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Creating a new NHS England: NHS England and NHS Digital merged on 1 February 2023. More about the merger.

Current Chapter

Current chapter – Accountability

Secretary of State

The Secretary of State is accountable to Parliament for the health system (its 'steward'), including the HSCIC. The Department of Health supports the Secretary of State in this role. This involves:

  • setting national priorities and monitoring the whole system's performance to ensure it delivers what patients, people who use services and the wider public need and value most
  • setting budgets across the health system, including for the HSCIC
  • setting objectives for the HSCIC
  • supporting the integrity of the system by ensuring that funding, legislation and accountability arrangements protect the best interests of patients, the public and the taxpayer
  • accounting to Parliament for the HSCIC‟s performance and the effectiveness of the health and care system overall

The Principal Accounting Officer and the HSCIC’s Accounting Officer

The Department of Health‟s Permanent Secretary is the Principal Accounting Officer (PAO) and so is accountable in Parliament for the general performance of the health and care system in England, including the HSCIC. This requires that they gain assurance that the HSCIC is discharging its statutory duties and meeting its objectives. In this way the PAO is able to report to Parliament an informed account of the Department‟s stewardship of the public funds it distributes and for which it holds overall accountability.

The Department‟s Permanent Secretary, as the Department's PAO, has appointed the HSCIC‟s Chief Executive as its Accounting Officer (AO). The AO may be called to Parliament to account for the performance of the HSCIC. The PAO can also be held to account in Parliament since the PAO's oversight should allow him or her to assess the adequacy of HSCIC's stewardship of public funds and discharge of its duties. This assessment includes making judgments about whether the HSCIC is operating to adequate standards of regularity, propriety, feasibility and value for money (assessed for the Exchequer as a whole).

The PAO's oversight of the HSCIC‟s performance relies upon the provision of information, and processes to enable both parties to review performance.

The information provided to the Department by the HSCIC includes (not an exhaustive list):

  • reports prepared for each HSCIC board, which will meet at least six times a year in public, on performance, including in relation to finance, workforce, procurement, programme delivery, and parliamentary accountability, supported by qualitative information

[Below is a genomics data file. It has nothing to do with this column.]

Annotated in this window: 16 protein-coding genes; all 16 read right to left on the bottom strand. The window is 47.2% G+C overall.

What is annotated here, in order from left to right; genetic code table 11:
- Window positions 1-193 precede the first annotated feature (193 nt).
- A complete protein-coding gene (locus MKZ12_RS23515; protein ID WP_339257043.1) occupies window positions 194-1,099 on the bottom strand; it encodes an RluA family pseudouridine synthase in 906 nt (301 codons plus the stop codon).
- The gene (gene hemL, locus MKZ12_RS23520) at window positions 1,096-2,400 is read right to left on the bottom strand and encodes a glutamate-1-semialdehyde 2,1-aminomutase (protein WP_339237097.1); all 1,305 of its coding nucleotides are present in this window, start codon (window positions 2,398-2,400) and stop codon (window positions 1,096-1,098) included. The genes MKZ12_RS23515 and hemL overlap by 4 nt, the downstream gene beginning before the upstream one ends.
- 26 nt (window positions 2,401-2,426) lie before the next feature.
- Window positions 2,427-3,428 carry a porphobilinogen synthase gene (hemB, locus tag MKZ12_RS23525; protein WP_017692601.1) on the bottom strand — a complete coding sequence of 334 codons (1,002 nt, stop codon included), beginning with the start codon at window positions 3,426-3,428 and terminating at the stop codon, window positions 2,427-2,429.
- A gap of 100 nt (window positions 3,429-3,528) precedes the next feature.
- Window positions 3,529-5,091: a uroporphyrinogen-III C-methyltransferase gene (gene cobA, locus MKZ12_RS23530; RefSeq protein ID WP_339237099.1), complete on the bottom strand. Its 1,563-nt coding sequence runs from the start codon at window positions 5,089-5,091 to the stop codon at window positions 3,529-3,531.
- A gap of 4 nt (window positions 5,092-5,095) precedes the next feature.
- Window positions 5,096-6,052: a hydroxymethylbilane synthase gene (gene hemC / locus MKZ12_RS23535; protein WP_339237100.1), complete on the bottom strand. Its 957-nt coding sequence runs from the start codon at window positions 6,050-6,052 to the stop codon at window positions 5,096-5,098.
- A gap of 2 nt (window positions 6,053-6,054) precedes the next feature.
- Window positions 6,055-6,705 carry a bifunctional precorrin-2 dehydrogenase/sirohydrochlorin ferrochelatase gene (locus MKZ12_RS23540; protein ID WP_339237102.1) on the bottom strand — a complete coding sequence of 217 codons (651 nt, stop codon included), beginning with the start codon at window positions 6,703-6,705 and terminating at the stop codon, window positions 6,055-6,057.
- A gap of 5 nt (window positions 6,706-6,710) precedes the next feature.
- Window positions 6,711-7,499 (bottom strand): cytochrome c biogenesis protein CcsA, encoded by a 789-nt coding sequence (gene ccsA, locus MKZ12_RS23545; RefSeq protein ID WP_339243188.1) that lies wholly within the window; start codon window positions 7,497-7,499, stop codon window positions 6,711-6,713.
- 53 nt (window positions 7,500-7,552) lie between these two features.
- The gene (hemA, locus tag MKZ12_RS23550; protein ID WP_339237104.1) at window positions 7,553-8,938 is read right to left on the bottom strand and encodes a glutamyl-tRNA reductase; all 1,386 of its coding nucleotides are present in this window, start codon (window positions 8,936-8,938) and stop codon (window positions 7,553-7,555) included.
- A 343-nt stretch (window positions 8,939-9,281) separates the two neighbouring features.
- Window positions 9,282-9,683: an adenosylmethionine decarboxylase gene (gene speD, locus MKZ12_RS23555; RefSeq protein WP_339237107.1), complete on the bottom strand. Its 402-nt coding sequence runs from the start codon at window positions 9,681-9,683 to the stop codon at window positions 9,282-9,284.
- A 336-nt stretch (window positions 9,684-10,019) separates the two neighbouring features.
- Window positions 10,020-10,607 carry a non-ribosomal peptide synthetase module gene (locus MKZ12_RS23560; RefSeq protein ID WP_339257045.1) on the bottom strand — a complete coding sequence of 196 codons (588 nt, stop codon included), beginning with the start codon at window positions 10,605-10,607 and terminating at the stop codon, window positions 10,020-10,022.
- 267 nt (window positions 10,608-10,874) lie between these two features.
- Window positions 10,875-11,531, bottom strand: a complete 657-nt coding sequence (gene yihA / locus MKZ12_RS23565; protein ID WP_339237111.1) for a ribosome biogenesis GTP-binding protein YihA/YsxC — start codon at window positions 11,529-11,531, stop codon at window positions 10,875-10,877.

• assurance reports prepared for the board providing assessment against the objectives in the business plan, including risk management, statutory financial statements, in-year and year-end performance against budgetary controls, cash inflows and outflows on a monthly basis

The processes in place to enable the Department and the HSCIC to review performance include:

  • quarterly accountability meetings chaired by the SDS (or exceptionally, their deputy) with sponsor team and other Departmental officials as required, and the HSCIC's chief executive with appropriate members of the HSCIC's executive team, focussing on strategic issues or issues of delivery that the SDS believes it is appropriate to bring to the meeting.
  • additional regular meetings with Departmental specialists, including finance, audit, human resources, procurement
  • regular, informal contact between the HSCIC and the Department's sponsor team.

The HSCIC's Annual Report will include reference to the discharge of their statutory functions and progress made towards their objectives.

The HSCIC is responsible for the delivery of its objectives and the Department will limit the circumstances in which it will intervene in its activities. The following constraints do, however, apply:

  1. All funds allocated to the HSCIC must be spent on the statutory functions of the HSCIC if any funds are spent outside the statutory functions of the HSCIC the Department could seek adjustments to the grant in aid for running costs (administration) to compensate.
  2. The Secretary of State may remove any non-executive member from the Board on the grounds of incapacity, misbehaviour or failure to carry out their duties as a non-executive member.
  3. If the Secretary of State considers that the HSCIC is significantly failing in its duties and functions, then the Secretary of State is able to intervene and issue directions to the HSCIC. In the first instance, the Secretary of State could direct the HSCIC about how it carries out its functions. If the HSCIC failed to comply with such directions, he could either discharge the function himself, or make arrangements for another body to do so on his behalf. The Secretary of State will always publish the reasons for any intervention. 

Last edited: 24 November 2021 3:18 pm